This article could cover a ton of things regarding trusting in your ‘gut’, or your instinct, but instead I’ll focus on my experiences with it lately seeing as these are my lessons learned and not every possible lesson to be learned.
I’ve been playing the hell out of my Marines lately after feeling disappointed in my Orks’ performance at an out-of-town tournament. One of the things I continually struggle with in my Marine lists is creating a list that ‘feels’ right to me and strikes a balance, though admittedly my balance is skewed towards a particular style and not an all-comers balanced list, it’s just how I operate. All-comers lists bore the hell out of me but I also don’t want to create a glass cannon or a one-trick pony either.
I’m wandering a bit here. Now, these lists I’ve tested have gone through a lot of alterations and the ones that always work the best are the ones where I’m honest with myself and don’t try to bury my head in the sand about something. As an example, Librarians. I’ve run lists without them and every time I do I regret it. I convince myself that the points I saved on not buying one, as he is my 2nd HQ, are well spent on say a Predator. I lose all that utility for a tank, great trade-off. Of course what I’ve learned is it’s not a great trade-off, not even close. I’m not here to discuss the merits of a Librarian but again, when I leave him out I pay for it and wish I took him instead of that Predator or Dreadnought. I know instinctively that having the Librarian is a far greater asset than whatever I take in his place yet occasionally I tell myself otherwise. This may sound more like list advice, making sure you have psychic defense, but it’s really about that gut feeling. That feeling you get when you’ve made a bad decision and you know it, not the rational realization of there being better choices.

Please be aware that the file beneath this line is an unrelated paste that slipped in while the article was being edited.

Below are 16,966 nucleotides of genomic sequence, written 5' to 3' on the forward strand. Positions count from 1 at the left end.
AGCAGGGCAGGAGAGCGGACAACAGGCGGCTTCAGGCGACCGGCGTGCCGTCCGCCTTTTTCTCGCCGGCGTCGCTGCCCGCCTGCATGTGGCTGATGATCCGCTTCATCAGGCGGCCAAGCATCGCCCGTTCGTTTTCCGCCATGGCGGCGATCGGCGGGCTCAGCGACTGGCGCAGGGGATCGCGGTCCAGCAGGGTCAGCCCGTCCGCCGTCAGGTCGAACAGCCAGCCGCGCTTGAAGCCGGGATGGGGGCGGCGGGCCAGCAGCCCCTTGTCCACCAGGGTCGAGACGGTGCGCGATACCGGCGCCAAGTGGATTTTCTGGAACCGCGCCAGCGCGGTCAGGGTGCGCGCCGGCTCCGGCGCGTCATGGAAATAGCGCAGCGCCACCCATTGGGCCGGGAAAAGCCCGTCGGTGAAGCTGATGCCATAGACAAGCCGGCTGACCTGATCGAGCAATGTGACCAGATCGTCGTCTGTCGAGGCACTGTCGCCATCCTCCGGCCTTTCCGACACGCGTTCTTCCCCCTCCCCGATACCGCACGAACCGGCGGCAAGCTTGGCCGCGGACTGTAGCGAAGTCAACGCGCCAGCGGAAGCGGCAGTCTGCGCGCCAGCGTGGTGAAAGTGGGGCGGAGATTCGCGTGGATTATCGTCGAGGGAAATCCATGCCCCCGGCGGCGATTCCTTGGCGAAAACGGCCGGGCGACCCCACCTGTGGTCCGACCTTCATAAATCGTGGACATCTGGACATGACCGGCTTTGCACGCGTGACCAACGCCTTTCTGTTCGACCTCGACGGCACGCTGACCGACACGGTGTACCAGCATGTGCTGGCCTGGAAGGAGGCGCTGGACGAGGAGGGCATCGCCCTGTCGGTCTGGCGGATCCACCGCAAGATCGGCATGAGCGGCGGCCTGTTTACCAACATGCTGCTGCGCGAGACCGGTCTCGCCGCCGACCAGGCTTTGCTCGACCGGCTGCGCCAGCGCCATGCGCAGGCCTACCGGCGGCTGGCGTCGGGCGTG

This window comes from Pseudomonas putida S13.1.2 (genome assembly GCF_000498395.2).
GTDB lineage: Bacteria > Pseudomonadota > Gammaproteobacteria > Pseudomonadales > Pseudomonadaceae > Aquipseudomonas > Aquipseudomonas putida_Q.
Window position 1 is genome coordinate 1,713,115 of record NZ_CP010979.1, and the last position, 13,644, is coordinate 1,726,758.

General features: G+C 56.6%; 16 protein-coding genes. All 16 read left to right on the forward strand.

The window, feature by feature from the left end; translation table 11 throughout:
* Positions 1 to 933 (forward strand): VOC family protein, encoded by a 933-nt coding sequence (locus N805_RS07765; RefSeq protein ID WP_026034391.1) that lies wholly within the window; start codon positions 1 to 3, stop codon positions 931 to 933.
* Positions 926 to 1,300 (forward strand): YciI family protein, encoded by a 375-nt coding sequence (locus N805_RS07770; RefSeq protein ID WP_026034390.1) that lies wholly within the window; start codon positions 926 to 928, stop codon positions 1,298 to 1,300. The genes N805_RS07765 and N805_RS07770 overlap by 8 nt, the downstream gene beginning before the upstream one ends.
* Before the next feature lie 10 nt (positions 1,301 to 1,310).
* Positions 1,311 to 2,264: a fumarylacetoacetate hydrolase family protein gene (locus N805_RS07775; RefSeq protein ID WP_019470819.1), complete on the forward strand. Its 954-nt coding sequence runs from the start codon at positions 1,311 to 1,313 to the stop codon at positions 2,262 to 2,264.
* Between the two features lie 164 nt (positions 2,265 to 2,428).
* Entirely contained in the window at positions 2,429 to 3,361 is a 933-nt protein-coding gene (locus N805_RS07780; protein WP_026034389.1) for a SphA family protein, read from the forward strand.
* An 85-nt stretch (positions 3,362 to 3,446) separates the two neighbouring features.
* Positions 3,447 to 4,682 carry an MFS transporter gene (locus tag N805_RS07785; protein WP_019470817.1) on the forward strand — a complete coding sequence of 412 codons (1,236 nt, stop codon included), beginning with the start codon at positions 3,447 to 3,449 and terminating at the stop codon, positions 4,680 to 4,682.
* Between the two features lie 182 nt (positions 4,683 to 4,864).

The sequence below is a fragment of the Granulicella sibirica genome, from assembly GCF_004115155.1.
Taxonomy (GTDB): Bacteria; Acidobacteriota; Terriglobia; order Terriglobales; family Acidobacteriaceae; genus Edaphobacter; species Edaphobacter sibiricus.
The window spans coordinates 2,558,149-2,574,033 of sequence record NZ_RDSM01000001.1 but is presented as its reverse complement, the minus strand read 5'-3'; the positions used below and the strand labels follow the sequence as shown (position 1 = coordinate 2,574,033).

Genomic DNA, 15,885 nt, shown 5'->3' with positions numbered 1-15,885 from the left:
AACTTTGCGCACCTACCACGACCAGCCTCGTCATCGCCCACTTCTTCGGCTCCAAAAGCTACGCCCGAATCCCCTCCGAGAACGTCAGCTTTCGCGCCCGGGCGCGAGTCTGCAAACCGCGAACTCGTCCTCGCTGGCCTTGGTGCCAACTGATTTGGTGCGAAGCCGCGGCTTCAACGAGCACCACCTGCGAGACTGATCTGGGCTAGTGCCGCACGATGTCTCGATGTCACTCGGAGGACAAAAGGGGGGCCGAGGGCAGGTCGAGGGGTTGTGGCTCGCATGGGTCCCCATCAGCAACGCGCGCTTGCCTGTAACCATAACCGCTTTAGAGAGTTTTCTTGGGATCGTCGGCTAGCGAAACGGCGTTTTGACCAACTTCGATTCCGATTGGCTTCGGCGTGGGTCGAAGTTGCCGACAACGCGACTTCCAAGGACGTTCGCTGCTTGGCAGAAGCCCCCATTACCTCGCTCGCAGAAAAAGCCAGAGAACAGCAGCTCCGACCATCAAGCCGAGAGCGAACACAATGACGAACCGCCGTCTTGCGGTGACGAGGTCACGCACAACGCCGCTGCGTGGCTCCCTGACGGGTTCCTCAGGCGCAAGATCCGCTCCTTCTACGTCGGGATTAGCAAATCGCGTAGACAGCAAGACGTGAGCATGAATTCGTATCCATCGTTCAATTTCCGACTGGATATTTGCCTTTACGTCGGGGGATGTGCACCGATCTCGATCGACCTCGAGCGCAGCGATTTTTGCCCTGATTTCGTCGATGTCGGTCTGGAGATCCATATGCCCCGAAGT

Going further, the choices you make during a game, be it deployment, game strategy or tactics in general. I talked a bit about this in my article last month, I’m My Own Worst Enemy. Being mindfully aware you’re about to make a mistake but doing it anyway. Whenever I do this, make a poor choice because of some big lure, I know I’m screwing up but I ignore it and proceed. The games I do the best in are the ones where I manage to ignore that little voice telling me to do stupid things because the results ‘could’ be spectacular and instead trust my intuition.
This article probably isn’t as enlightening as I thought it would be but something I still felt compelled to mention. Next time you find yourself at a crossroad just go with that gut feeling.